Could it be that natural law arguments in ethics can ultimately be only about as persuasive as natural theology arguments in the philosophy of science or metaphysics? Maybe natural revelation darkened by the Fall can only take one so far without light from special revelation. Joe Carter expresses some of my ongoing thoughts about this complicated issue:
As an evangelical who is extremely sympathetic to natural law theorizing, I’ve struggled with a question that I’ve never found anyone address: Why aren’t natural law arguments more persuasive?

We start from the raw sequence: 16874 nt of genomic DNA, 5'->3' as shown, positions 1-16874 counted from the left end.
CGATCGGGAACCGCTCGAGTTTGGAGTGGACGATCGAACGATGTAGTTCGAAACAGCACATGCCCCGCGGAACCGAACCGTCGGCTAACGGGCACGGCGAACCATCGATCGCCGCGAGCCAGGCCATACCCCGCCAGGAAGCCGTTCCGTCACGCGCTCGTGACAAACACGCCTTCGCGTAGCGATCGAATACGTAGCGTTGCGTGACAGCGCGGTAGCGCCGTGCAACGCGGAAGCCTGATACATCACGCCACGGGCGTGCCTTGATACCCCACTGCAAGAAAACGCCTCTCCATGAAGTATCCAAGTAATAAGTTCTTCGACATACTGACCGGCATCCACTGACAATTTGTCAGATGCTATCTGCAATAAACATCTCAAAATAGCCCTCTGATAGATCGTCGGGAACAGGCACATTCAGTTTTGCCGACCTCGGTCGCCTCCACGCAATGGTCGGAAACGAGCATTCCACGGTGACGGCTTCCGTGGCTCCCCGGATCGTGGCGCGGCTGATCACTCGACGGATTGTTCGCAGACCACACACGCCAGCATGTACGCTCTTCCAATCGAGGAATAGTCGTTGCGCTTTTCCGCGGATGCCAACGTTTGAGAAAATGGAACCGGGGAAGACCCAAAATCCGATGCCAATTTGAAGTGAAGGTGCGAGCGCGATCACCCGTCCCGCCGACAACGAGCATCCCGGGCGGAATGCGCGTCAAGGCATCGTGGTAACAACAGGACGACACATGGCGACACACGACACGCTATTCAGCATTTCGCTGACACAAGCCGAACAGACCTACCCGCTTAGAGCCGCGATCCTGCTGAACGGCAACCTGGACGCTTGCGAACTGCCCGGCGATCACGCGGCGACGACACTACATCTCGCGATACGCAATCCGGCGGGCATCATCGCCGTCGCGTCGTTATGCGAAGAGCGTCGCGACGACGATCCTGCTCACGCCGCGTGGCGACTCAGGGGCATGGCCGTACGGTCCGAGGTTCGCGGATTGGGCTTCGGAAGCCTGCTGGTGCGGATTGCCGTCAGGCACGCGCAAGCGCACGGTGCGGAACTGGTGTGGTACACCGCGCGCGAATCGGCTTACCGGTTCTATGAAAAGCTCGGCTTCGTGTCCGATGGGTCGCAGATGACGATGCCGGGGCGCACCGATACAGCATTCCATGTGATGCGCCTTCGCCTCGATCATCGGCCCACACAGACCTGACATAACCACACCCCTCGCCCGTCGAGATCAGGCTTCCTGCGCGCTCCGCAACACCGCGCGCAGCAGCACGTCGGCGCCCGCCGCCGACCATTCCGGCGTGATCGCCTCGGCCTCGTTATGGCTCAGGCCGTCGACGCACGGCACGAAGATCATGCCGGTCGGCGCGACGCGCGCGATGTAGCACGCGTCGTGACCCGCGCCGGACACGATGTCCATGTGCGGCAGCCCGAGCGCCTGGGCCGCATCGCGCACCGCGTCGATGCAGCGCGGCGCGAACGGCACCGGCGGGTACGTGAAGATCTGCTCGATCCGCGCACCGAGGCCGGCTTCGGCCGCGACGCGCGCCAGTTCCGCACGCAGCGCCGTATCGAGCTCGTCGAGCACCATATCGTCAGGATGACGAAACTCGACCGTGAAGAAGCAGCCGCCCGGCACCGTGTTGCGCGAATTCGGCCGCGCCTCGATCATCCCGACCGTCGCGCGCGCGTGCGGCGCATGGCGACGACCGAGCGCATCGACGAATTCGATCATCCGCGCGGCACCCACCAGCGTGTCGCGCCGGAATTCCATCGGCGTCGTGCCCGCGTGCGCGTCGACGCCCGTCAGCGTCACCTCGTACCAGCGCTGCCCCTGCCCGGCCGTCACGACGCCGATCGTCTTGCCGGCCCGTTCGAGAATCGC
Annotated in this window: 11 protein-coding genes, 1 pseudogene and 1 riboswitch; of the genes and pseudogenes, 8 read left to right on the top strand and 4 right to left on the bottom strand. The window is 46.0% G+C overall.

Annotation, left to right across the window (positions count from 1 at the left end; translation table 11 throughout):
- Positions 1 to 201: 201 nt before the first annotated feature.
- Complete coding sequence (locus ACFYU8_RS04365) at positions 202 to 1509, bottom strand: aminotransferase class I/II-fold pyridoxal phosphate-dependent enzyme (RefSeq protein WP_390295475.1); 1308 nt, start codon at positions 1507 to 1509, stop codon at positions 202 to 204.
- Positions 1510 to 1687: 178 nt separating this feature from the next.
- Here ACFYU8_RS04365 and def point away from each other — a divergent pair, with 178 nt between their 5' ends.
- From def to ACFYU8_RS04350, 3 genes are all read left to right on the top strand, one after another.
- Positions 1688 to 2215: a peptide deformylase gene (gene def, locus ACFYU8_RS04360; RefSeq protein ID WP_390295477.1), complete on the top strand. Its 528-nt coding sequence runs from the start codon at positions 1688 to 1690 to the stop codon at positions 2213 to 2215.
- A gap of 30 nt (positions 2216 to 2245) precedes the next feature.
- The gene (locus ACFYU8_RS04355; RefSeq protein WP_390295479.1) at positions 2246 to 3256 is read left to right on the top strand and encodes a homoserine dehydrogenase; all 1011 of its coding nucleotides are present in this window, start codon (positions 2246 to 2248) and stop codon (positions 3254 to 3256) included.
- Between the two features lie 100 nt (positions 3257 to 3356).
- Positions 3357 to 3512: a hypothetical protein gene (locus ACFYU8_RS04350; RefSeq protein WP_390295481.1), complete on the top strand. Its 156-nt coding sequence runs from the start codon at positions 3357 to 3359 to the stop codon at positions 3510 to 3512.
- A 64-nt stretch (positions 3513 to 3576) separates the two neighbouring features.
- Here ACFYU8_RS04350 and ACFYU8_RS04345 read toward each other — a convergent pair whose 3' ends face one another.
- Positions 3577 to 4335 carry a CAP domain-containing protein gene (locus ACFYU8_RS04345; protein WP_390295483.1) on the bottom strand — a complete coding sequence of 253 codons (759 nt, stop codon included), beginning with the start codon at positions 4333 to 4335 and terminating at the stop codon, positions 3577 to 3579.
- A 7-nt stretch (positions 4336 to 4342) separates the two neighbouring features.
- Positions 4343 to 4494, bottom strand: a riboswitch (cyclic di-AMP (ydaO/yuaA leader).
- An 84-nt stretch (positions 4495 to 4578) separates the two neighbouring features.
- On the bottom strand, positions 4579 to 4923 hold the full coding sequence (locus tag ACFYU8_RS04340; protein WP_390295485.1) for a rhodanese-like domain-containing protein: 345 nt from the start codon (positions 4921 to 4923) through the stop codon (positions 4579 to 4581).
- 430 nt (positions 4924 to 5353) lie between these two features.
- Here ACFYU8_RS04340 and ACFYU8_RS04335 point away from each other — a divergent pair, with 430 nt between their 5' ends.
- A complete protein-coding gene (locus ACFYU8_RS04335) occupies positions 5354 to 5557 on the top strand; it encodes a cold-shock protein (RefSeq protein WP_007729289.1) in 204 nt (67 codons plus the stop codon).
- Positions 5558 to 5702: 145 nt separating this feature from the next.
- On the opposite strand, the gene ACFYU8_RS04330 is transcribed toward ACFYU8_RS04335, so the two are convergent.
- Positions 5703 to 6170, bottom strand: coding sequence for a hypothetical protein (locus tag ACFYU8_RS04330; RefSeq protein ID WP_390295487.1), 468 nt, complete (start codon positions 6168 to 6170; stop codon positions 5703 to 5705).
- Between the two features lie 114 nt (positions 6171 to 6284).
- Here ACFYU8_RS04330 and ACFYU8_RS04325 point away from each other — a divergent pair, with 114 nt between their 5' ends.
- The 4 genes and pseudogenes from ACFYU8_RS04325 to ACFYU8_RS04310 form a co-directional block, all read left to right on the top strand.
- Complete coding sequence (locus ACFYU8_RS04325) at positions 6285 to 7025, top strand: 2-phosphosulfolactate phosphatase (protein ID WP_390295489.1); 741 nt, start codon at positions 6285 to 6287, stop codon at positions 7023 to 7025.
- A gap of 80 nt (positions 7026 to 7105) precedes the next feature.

We evangelicals are nothing if not pragmatic. If we were able to recognize the utility and effectiveness of such arguments, we’d likely to be much more open to natural law theory. But conclusions based on natural law don’t seem to be all that useful in compelling those who are unconvinced. Indeed, not only do they not seem to change the minds of non-believers, they often fail to sway believers. For instance, nominal Catholics, a group that should (at least theoretically) give them a fair hearing, don’t seem to take such arguments all that seriously. Why is that?